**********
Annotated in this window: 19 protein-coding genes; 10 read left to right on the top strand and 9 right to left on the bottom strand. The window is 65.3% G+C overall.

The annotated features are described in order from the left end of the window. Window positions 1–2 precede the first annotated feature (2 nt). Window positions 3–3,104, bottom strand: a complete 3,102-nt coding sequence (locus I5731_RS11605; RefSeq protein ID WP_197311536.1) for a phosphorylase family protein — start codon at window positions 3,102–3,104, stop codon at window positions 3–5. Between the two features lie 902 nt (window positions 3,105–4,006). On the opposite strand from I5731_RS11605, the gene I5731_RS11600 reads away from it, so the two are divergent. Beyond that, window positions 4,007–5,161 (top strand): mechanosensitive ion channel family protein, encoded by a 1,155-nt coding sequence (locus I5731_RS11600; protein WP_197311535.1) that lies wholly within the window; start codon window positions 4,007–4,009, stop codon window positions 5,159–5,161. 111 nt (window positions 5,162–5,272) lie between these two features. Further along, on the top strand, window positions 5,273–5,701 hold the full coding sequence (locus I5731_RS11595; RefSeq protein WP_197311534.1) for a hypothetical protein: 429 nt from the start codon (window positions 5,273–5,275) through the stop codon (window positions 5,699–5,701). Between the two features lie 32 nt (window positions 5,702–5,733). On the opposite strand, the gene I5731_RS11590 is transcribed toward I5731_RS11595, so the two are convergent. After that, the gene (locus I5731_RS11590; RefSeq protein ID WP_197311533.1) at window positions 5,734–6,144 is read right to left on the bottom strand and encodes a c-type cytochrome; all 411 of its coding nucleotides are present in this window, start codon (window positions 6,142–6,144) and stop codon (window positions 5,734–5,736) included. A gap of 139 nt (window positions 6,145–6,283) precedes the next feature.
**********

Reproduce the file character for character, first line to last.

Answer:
Annotated in this window: 19 protein-coding genes; 10 read left to right on the top strand and 9 right to left on the bottom strand. The window is 65.3% G+C overall.

The annotated features are described in order from the left end of the window. Window positions 1–2 precede the first annotated feature (2 nt). Window positions 3–3,104, bottom strand: a complete 3,102-nt coding sequence (locus I5731_RS11605; RefSeq protein ID WP_197311536.1) for a phosphorylase family protein — start codon at window positions 3,102–3,104, stop codon at window positions 3–5. Between the two features lie 902 nt (window positions 3,105–4,006). On the opposite strand from I5731_RS11605, the gene I5731_RS11600 reads away from it, so the two are divergent. Beyond that, window positions 4,007–5,161 (top strand): mechanosensitive ion channel family protein, encoded by a 1,155-nt coding sequence (locus I5731_RS11600; protein WP_197311535.1) that lies wholly within the window; start codon window positions 4,007–4,009, stop codon window positions 5,159–5,161. 111 nt (window positions 5,162–5,272) lie between these two features. Further along, on the top strand, window positions 5,273–5,701 hold the full coding sequence (locus I5731_RS11595; RefSeq protein WP_197311534.1) for a hypothetical protein: 429 nt from the start codon (window positions 5,273–5,275) through the stop codon (window positions 5,699–5,701). Between the two features lie 32 nt (window positions 5,702–5,733). On the opposite strand, the gene I5731_RS11590 is transcribed toward I5731_RS11595, so the two are convergent. After that, the gene (locus I5731_RS11590; RefSeq protein ID WP_197311533.1) at window positions 5,734–6,144 is read right to left on the bottom strand and encodes a c-type cytochrome; all 411 of its coding nucleotides are present in this window, start codon (window positions 6,142–6,144) and stop codon (window positions 5,734–5,736) included. A gap of 139 nt (window positions 6,145–6,283) precedes the next feature.